Pride in Your Craft
June 06, 2009

Everything we do is for the sake of happiness, to get away from pain, stress, and suffering. And yet so often the things we do cause pain and suffering. This is why we have to train the mind, to look more carefully at what it’s doing. Everybody everywhere tries to figure why there’s pain and suffering and how to get rid of it, but for the most part we tend to look outside for the causes. We think we’re suffering because of what this person did or that person said, because the weather is too hot or too cold, we don’t have enough of this kind of food or that kind of shelter. And it goes on and on and on. Our society encourages us to look outside for the causes of suffering and for the solution to that suffering.

And there’s something inside us that’s willing to go along, because we don’t like to look at our own mistakes. It’s one thing to act out of total ignorance, having no idea at all at what we’re doing and how it might cause suffering, but sometimes we start doing certain things that we know will lead to suffering and stress, and yet we continue to do them. We don’t like to look at those decisions at all, which makes it hard for us to really dig down and see that the causes of pain and suffering are coming from inside.

So it takes a while to internalize the message. We put up resistance. This is why the Buddha not only has to teach us something that goes against our normal understanding of things, but he also has to overcome our resistance to wanting to understand in a new way, to turn around and look at ourselves. Part of his teaching is to remind us that this is the way everybody acts. It’s not just you. And at the same time, he encourages us to develop good strong concentration so that the mind will be in a better place to actually look at what it’s doing, from a slight distance, from a better perspective.

When you’ve gotten some experience in finding these sources for happiness inside—so that you realize you’re not a total miserable failure—then you can start looking at areas in which you’ve been less skillful, and see them not so much as a judgment on your character but simply as an area where your skill hasn’t yet extended. That way the issue becomes more of a challenge and less of a dreaded judgment.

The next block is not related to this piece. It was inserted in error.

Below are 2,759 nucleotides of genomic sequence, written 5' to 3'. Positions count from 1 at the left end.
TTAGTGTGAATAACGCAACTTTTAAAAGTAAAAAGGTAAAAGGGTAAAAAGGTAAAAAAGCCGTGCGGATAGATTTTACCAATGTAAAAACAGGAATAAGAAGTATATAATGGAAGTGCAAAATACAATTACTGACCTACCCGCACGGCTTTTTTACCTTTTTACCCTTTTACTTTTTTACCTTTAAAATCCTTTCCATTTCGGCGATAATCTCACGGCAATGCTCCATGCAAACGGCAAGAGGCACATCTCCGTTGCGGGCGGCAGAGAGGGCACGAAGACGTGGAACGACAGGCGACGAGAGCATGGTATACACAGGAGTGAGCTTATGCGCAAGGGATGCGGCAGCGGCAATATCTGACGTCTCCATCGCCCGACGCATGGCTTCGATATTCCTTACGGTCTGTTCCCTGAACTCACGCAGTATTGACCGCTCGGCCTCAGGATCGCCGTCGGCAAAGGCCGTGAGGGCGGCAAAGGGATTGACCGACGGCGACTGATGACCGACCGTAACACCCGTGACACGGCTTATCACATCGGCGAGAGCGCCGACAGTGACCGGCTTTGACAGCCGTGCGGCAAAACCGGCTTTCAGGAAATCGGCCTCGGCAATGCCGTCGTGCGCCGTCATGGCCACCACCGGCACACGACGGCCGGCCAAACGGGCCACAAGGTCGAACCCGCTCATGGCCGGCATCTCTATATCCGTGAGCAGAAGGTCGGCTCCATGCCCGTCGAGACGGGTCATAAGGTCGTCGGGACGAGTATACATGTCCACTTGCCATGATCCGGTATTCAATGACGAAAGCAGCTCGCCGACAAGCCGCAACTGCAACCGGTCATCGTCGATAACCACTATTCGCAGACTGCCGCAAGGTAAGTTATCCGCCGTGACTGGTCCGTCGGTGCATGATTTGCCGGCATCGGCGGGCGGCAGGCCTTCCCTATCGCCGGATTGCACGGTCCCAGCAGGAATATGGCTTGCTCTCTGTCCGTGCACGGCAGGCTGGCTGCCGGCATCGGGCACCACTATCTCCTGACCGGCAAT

So as we meditate, we focus first on what we can do in the present moment to make things better. This is why the breath-meditation method of Ajaan Lee taught focuses on breathing in a comfortable way. At the same time, you learn from what you’re doing. You can observe your breath and you can learn from uncomfortable breathing. Fortunately, there’s no moral stigma attached to the fact you’ve been breathing in an uncomfortable way. It’s simply a practical issue you haven’t been paying attention to. But if you pay attention, you can start seeing what kind of breathing genuinely does feel good now. It’s going to take a while to get really skilled at this, because sometimes a certainly way of breathing that feels cool right now is actually not all that good for you. You learn that over time. As you keep watching, keep observing, and develop a willingness to keep learning, you find that you get better and better at it.

Once you have a sense of confidence here, then it’s easier to start looking in other areas of your life where you’ve been less than skillful and now you can approach them with more confidence. You may have made mistakes in the past but you can make changes in the future. You can make changes right now. That’s the attitude you want to bring to all areas of your life.

For instance, you’ll notice when you leave the monastery that the first couple of days things are going really well and then they start falling apart. On the one hand, you don’t tell yourself that it’s just a natural occurrence that you just have to accept. On the other hand, you don’t blame yourself, because that doesn’t accomplish anything. You have the attitude of: “Let’s see exactly where it starts to slip apart. Where does that first thread begin to unravel? And how does it connect to the next thread, and then the next time? Maybe I can be more careful about that first thread the next time around.”

The practice falls apart especially easy when you’re living out in this land of wrong view, where people tend to be careless about the way they look at things, listen to things, and allow their minds to give rise to greed, aversion, and delusion. It’s very easy for you to go along with the general trend. But there is no safety in numbers. Just because lots of people are doing it doesn’t mean that it’s safe—or that it’s wise.